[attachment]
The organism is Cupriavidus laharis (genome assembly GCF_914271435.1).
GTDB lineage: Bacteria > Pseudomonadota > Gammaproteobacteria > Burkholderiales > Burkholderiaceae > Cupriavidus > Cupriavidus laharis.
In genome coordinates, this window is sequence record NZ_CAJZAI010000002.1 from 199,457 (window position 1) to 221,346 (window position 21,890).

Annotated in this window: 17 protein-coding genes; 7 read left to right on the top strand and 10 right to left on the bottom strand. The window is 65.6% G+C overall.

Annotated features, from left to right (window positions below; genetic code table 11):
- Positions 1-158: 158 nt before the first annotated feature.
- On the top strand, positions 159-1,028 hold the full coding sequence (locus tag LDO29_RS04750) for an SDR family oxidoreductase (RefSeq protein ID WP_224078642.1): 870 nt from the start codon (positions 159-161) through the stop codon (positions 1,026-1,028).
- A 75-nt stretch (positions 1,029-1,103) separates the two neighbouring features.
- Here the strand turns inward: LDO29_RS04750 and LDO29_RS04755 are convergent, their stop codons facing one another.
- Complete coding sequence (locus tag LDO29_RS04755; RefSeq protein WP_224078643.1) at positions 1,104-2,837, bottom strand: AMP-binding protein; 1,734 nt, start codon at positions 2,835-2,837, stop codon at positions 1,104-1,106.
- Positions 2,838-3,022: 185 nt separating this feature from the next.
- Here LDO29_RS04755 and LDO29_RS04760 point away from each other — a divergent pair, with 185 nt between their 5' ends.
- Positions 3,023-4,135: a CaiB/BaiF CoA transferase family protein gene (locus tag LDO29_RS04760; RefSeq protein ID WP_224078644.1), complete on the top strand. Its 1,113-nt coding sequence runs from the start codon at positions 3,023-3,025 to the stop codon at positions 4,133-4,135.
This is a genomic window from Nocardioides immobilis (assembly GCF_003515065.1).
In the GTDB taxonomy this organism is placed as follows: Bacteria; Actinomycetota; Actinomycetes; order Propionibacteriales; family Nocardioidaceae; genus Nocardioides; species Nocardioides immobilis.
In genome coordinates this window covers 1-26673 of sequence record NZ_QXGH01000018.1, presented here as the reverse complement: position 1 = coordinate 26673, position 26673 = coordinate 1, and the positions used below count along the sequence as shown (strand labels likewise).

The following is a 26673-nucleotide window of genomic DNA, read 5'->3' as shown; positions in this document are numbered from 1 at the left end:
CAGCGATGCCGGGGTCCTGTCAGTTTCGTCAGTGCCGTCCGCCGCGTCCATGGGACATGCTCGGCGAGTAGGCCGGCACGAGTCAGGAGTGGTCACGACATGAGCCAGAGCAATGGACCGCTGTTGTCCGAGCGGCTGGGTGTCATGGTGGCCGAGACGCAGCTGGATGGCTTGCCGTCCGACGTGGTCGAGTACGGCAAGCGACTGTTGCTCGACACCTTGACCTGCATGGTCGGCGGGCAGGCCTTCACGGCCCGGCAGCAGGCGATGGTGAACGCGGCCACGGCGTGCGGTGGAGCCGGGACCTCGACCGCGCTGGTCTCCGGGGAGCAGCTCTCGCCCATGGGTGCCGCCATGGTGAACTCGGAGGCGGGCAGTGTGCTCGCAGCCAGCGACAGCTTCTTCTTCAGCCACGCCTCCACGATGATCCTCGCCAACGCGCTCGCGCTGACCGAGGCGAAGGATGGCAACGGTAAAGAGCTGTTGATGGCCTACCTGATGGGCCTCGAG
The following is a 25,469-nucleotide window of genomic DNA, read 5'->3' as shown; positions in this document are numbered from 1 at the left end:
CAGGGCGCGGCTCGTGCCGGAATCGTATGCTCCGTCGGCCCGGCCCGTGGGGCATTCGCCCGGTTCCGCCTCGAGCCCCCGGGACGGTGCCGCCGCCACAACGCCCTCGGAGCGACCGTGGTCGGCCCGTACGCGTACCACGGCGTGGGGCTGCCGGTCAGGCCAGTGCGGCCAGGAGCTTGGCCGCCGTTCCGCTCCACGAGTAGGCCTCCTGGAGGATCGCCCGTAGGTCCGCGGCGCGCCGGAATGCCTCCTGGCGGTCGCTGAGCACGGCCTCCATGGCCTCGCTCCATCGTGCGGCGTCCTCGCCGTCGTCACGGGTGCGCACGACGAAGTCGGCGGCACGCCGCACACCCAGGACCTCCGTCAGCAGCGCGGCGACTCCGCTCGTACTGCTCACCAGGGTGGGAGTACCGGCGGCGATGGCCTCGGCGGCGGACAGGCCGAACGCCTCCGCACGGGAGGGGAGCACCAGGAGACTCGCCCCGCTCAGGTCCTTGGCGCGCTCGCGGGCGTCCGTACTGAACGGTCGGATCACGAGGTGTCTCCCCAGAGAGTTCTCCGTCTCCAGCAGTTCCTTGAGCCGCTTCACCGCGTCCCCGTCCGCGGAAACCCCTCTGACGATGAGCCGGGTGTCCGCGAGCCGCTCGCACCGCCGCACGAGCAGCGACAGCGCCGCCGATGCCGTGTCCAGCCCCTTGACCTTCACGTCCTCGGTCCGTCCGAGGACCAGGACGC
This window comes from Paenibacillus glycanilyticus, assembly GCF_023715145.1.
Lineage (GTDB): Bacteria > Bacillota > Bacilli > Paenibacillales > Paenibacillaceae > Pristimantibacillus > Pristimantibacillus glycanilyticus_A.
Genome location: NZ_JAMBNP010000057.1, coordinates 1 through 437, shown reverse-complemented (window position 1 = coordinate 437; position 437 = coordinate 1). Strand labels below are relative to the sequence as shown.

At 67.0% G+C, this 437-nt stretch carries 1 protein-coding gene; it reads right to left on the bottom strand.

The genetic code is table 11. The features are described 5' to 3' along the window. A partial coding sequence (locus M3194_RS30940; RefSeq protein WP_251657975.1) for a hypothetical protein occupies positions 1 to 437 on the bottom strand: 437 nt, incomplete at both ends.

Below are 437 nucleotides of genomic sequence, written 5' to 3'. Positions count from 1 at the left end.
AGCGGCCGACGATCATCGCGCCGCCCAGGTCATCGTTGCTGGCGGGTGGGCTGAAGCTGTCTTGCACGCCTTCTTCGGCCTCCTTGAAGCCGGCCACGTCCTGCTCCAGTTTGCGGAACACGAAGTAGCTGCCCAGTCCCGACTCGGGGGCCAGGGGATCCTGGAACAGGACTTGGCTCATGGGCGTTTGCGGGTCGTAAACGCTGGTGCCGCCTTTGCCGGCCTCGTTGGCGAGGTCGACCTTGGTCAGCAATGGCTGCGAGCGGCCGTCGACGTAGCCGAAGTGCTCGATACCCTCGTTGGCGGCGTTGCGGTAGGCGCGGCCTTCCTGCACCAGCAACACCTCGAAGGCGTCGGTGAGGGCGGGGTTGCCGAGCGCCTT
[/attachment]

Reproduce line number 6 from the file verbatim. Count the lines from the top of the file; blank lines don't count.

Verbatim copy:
- Positions 1-158: 158 nt before the first annotated feature.